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Survey shows account takeover fraud on the rise

A new report has emphasized the need for banks to redouble their efforts when it comes to fighting fraud, after it found the number of account takeovers in the UK saw a major rise over the last 12 months.

The study, by fraud prevention service Cifas, revealed that account takeovers – sometimes called facility takeovers – increased by 45 percent in 2016 compared with the previous year, from 15,497 to 22,525.

Account takeovers, where a fraudster poses as a genuine customer in order to gain access to their account – be it banking, telecoms, emails or retail accounts – are a serious issue for firms, particularly in the financial services sector, where access to a consumer’s finances can be a highly valuable target for fraudsters.

Cifas’ research found that unlike identity fraud, where digital channels are the most prevalent target for criminals (with 88 percent of these attempts taking place online), account takeover fraudsters rely heavily on phone channels.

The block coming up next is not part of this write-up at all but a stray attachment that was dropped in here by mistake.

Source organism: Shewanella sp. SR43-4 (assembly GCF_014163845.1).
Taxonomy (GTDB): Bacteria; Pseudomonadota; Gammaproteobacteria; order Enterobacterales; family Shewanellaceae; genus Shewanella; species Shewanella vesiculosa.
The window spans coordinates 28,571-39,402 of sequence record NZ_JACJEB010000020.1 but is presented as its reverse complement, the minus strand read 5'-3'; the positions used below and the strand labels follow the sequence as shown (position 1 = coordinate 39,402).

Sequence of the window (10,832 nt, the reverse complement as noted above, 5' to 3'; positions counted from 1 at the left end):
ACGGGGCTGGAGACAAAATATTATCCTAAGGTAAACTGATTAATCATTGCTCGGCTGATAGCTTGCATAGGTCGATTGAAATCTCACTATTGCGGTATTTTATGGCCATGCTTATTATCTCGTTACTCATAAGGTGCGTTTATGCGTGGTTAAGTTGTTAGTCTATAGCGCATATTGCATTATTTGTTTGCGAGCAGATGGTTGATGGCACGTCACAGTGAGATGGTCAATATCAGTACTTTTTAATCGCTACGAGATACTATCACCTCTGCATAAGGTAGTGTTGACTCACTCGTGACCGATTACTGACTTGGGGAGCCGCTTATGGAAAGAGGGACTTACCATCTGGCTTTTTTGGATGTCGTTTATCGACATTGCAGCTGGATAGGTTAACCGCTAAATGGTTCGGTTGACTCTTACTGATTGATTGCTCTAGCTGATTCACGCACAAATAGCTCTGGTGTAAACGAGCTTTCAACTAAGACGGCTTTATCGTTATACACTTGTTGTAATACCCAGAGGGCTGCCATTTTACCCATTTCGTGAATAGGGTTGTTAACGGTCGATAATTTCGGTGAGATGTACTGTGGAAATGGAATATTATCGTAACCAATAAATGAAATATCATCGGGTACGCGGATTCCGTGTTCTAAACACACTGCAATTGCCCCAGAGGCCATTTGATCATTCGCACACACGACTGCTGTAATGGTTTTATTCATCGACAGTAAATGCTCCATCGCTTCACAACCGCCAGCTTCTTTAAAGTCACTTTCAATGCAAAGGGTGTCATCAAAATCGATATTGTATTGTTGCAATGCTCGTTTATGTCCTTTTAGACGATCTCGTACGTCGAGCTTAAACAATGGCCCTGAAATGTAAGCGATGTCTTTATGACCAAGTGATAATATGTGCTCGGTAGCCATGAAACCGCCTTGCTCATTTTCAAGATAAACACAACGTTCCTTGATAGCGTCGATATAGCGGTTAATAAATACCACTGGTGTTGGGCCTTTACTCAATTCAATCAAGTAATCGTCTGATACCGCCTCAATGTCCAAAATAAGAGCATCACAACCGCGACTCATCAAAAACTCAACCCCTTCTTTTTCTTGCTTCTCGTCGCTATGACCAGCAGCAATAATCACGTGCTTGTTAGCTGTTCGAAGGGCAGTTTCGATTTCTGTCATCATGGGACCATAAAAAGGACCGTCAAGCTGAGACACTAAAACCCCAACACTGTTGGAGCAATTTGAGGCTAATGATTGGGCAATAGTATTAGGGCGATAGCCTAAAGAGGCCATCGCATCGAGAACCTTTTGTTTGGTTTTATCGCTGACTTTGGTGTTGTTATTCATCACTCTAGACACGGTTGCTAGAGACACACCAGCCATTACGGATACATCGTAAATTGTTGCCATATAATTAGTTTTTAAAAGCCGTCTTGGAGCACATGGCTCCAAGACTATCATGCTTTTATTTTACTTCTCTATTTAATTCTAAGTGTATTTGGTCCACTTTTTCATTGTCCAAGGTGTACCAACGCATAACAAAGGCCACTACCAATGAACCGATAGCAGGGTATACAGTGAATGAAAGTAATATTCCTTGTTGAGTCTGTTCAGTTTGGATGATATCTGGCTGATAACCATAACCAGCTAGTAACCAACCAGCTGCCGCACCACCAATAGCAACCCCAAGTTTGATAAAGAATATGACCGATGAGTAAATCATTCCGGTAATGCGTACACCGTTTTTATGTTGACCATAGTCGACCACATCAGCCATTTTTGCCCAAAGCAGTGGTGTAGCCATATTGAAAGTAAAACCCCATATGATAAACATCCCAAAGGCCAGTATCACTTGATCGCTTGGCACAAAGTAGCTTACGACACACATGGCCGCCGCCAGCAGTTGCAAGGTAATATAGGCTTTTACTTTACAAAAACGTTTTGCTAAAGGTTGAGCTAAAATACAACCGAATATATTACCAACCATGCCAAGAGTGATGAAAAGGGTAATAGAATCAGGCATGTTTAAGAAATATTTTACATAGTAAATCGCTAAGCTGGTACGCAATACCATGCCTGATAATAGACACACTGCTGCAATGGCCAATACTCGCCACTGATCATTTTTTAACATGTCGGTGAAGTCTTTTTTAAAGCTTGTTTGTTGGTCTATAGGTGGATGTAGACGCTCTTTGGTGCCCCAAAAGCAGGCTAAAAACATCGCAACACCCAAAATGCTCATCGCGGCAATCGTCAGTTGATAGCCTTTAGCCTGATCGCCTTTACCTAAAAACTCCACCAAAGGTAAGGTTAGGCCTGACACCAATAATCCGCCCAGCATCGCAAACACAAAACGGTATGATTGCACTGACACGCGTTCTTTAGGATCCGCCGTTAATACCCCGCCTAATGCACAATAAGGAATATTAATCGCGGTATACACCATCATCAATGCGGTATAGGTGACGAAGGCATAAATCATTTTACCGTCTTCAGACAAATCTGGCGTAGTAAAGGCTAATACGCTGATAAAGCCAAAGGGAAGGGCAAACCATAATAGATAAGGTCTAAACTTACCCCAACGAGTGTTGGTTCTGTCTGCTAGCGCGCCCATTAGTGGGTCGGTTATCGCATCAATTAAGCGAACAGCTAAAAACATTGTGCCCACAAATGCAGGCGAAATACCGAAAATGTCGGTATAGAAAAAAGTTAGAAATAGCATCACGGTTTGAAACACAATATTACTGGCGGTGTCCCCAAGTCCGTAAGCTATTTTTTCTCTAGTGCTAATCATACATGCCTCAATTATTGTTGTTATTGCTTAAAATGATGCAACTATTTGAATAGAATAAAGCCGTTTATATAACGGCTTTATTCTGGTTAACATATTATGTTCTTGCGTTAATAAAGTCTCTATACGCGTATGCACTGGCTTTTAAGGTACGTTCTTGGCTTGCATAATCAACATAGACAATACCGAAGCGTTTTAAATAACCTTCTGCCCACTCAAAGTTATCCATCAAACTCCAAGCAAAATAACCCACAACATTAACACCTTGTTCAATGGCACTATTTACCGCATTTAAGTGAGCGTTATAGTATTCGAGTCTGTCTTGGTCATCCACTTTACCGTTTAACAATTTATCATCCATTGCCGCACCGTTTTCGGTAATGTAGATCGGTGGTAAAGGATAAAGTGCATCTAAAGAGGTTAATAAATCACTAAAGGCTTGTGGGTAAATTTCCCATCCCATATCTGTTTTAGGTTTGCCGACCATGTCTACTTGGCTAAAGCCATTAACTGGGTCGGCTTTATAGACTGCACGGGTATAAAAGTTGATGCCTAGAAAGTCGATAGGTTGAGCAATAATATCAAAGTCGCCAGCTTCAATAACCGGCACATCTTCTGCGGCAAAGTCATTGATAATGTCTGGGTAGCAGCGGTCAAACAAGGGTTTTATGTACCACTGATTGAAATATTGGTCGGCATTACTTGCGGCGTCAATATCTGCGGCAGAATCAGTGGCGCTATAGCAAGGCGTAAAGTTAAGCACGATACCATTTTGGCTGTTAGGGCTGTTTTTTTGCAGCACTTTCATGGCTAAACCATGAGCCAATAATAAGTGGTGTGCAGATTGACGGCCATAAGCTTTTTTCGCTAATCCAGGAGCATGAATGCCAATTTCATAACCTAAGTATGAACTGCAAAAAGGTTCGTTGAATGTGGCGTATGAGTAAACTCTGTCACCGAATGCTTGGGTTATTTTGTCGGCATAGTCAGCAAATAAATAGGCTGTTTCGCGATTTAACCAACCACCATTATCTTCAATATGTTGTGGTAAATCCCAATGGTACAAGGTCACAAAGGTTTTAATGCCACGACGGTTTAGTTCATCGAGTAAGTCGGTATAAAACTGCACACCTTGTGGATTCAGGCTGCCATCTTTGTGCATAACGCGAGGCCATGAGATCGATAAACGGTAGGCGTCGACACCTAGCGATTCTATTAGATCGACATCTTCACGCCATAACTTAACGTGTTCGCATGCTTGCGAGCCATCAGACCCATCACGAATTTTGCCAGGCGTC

Just 30 percent of account takeovers take place online, with over half of recorded incidents involving a fraudster getting in touch with a contact center via the phone.

Cifas stated: “The increase in facility takeover, particularly those committed over the phone, is a sign that, as security for customer accounts has increased, criminals target individuals instead and trick them into revealing personal details.”

The report explained that for such attempts to be successful, fraudsters must have already collected a significant amount of customer information beforehand, such as dates of birth, addresses, details of bank or other accounts and passwords.

These can often be gained from data breaches elsewhere, or gathered directly from targets via methods such as phishing or even tracking an individual’s public social media accounts. They can then use this to convince call center staff they are the genuine customer.

If fraudsters come armed with all the information they need to pass companies’ authentication steps, it can be difficult to detect this type of fraud, which is why banks must focus on issues such as user education in order to reduce the risk of customers inadvertently revealing key information.

Cifas said they must also focus on educating their call center staff to be aware of the tactics used by fraudsters and make the most of technology such as biometrics and two-factor authentication.

Written by Jack Dougal